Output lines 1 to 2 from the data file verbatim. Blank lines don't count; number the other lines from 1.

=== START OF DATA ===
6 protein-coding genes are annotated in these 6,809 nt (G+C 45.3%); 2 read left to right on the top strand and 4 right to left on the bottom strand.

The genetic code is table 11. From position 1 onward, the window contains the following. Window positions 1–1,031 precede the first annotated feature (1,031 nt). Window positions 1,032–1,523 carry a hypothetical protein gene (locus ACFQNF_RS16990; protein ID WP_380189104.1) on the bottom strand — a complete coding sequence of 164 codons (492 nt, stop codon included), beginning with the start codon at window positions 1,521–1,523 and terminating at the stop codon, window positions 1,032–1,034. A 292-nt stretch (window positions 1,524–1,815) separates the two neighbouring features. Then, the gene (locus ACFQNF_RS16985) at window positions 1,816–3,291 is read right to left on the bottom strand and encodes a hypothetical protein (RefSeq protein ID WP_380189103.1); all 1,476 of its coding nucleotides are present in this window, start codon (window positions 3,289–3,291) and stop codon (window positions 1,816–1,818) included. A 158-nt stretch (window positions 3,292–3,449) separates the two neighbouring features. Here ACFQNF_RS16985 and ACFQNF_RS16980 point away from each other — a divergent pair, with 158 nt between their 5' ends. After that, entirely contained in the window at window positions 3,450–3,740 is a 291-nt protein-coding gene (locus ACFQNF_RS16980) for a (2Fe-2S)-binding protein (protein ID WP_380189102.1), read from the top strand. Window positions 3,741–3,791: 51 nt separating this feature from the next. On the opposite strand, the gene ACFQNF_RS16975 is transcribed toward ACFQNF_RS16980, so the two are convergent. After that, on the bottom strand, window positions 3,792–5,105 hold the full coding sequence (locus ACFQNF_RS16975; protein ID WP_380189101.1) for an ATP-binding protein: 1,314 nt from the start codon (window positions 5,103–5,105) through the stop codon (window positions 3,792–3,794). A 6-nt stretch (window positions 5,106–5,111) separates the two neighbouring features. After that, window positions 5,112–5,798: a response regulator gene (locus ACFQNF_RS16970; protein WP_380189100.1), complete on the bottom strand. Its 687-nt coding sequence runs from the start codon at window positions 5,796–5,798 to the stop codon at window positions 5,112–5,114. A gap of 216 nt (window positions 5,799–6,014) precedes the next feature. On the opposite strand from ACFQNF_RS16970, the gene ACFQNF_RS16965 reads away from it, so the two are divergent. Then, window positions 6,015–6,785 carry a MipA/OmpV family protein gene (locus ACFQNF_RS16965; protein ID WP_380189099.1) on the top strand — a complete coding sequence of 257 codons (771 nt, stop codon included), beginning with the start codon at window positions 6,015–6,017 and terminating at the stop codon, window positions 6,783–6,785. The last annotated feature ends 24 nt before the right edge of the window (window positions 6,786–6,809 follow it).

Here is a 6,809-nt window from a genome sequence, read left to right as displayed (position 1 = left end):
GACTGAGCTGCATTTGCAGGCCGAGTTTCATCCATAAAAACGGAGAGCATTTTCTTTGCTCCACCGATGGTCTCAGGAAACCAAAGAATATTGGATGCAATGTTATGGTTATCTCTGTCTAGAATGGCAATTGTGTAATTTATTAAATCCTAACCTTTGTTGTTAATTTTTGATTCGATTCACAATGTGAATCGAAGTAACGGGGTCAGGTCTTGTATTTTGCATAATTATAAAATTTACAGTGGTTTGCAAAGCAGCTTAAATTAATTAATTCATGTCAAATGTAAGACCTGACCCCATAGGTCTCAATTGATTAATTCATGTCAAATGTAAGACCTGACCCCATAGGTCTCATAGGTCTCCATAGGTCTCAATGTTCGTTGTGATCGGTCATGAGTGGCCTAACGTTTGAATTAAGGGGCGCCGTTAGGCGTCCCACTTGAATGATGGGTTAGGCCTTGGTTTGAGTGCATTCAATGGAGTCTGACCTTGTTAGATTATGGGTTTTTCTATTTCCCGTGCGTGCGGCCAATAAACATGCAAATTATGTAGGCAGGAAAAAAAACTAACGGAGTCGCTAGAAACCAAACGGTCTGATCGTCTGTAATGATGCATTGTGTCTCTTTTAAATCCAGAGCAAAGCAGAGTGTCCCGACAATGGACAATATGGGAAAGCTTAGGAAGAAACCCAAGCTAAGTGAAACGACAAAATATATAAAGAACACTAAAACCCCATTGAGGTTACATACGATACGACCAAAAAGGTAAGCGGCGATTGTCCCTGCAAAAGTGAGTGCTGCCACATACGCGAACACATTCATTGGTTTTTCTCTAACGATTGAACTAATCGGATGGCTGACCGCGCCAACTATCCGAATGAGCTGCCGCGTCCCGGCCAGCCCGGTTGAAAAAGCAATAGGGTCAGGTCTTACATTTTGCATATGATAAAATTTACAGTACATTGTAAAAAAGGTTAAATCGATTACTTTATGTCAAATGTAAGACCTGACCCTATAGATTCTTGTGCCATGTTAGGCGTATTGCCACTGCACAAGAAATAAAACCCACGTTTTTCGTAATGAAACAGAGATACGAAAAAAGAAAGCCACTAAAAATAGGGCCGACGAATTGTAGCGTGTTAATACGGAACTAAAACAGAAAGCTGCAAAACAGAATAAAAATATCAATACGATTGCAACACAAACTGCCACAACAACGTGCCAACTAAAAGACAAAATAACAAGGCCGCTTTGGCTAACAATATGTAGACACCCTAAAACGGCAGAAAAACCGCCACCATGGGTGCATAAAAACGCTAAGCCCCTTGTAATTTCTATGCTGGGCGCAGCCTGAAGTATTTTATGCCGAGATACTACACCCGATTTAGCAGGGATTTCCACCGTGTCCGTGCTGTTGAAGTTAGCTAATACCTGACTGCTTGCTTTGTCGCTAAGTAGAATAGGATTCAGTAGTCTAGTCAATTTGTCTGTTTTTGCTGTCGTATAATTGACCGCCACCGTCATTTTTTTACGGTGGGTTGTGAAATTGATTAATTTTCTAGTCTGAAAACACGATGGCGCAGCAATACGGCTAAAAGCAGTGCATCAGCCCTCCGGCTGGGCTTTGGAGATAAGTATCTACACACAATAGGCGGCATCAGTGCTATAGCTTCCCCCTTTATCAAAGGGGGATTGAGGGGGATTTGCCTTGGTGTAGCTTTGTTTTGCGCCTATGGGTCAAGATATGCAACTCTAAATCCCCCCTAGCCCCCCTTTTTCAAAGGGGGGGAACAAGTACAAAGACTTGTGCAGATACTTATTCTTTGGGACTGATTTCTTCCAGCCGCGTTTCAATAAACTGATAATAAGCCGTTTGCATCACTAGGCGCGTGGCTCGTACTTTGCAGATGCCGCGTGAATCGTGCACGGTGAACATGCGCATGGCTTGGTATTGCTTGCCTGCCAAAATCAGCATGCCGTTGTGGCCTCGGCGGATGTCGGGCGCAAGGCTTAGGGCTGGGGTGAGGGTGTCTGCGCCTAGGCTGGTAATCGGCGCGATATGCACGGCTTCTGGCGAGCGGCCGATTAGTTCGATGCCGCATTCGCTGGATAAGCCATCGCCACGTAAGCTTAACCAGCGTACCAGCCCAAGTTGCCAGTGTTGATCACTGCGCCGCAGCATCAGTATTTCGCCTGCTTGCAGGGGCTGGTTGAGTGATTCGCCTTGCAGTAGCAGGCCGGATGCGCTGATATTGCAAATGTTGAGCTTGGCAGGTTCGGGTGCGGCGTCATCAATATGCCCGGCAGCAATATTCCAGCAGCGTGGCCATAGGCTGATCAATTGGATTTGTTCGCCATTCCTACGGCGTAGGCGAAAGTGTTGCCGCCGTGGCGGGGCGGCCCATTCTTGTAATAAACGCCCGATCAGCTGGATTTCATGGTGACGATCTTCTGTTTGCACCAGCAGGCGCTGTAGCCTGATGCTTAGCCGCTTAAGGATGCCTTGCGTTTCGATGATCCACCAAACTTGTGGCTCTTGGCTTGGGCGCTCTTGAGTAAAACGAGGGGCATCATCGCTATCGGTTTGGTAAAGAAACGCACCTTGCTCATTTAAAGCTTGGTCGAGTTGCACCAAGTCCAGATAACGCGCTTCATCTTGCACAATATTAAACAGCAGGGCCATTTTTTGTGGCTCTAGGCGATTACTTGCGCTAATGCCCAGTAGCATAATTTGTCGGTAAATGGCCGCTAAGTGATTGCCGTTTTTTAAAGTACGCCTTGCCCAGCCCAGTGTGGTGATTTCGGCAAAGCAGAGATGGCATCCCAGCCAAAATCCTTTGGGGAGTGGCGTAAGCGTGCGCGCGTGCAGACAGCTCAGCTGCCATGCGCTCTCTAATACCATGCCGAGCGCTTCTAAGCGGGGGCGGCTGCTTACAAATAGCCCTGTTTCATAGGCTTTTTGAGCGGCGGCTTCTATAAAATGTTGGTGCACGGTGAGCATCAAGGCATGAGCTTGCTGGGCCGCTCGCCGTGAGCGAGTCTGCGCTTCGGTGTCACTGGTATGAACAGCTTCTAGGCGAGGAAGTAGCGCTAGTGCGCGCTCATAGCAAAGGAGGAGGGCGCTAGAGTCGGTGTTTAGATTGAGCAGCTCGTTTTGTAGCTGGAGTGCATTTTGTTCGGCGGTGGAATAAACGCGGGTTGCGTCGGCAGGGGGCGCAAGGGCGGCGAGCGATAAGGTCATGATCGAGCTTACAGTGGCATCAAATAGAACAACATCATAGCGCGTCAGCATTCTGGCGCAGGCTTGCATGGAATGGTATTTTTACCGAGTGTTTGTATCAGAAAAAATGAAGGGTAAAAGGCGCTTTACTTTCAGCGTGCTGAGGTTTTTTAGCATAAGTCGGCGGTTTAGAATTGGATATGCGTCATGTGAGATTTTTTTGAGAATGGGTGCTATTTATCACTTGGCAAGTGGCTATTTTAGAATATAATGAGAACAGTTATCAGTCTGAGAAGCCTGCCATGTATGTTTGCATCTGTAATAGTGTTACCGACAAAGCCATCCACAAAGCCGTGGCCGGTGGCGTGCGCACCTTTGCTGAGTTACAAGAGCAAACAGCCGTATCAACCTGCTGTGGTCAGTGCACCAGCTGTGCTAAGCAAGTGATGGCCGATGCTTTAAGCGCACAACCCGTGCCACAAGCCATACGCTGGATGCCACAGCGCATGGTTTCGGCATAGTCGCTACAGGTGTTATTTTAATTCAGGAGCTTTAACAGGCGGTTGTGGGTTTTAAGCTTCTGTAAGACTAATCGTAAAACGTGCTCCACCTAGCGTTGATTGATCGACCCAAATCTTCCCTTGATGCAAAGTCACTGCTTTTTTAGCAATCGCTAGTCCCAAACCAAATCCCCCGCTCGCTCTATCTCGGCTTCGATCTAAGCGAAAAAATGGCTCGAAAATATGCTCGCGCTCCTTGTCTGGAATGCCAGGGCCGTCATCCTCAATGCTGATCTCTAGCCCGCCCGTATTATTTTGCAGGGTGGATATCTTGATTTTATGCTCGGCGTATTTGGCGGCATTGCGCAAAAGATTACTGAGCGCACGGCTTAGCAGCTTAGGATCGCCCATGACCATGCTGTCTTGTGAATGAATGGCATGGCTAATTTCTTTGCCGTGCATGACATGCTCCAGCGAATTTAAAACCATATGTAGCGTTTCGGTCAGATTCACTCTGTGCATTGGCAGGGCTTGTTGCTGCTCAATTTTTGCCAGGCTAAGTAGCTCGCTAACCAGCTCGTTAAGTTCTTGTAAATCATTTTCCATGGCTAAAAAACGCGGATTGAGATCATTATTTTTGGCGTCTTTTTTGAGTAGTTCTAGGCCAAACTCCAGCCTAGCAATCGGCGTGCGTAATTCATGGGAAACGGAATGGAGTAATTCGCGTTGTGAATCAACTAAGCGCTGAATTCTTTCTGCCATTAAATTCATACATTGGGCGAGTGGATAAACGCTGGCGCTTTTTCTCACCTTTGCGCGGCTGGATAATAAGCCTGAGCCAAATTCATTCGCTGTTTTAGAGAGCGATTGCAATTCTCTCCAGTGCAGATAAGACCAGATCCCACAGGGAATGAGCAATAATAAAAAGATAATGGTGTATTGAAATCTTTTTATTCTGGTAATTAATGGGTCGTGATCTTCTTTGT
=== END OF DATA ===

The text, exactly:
6 protein-coding genes are annotated in these 6,809 nt (G+C 45.3%); 2 read left to right on the top strand and 4 right to left on the bottom strand.

The genetic code is table 11. From position 1 onward, the window contains the following. Window positions 1–1,031 precede the first annotated feature (1,031 nt). Window positions 1,032–1,523 carry a hypothetical protein gene (locus ACFQNF_RS16990; protein ID WP_380189104.1) on the bottom strand — a complete coding sequence of 164 codons (492 nt, stop codon included), beginning with the start codon at window positions 1,521–1,523 and terminating at the stop codon, window positions 1,032–1,034. A 292-nt stretch (window positions 1,524–1,815) separates the two neighbouring features. Then, the gene (locus ACFQNF_RS16985) at window positions 1,816–3,291 is read right to left on the bottom strand and encodes a hypothetical protein (RefSeq protein ID WP_380189103.1); all 1,476 of its coding nucleotides are present in this window, start codon (window positions 3,289–3,291) and stop codon (window positions 1,816–1,818) included. A 158-nt stretch (window positions 3,292–3,449) separates the two neighbouring features. Here ACFQNF_RS16985 and ACFQNF_RS16980 point away from each other — a divergent pair, with 158 nt between their 5' ends. After that, entirely contained in the window at window positions 3,450–3,740 is a 291-nt protein-coding gene (locus ACFQNF_RS16980) for a (2Fe-2S)-binding protein (protein ID WP_380189102.1), read from the top strand. Window positions 3,741–3,791: 51 nt separating this feature from the next. On the opposite strand, the gene ACFQNF_RS16975 is transcribed toward ACFQNF_RS16980, so the two are convergent. After that, on the bottom strand, window positions 3,792–5,105 hold the full coding sequence (locus ACFQNF_RS16975; protein ID WP_380189101.1) for an ATP-binding protein: 1,314 nt from the start codon (window positions 5,103–5,105) through the stop codon (window positions 3,792–3,794). A 6-nt stretch (window positions 5,106–5,111) separates the two neighbouring features. After that, window positions 5,112–5,798: a response regulator gene (locus ACFQNF_RS16970; protein WP_380189100.1), complete on the bottom strand. Its 687-nt coding sequence runs from the start codon at window positions 5,796–5,798 to the stop codon at window positions 5,112–5,114. A gap of 216 nt (window positions 5,799–6,014) precedes the next feature. On the opposite strand from ACFQNF_RS16970, the gene ACFQNF_RS16965 reads away from it, so the two are divergent. Then, window positions 6,015–6,785 carry a MipA/OmpV family protein gene (locus ACFQNF_RS16965; protein ID WP_380189099.1) on the top strand — a complete coding sequence of 257 codons (771 nt, stop codon included), beginning with the start codon at window positions 6,015–6,017 and terminating at the stop codon, window positions 6,783–6,785. The last annotated feature ends 24 nt before the right edge of the window (window positions 6,786–6,809 follow it).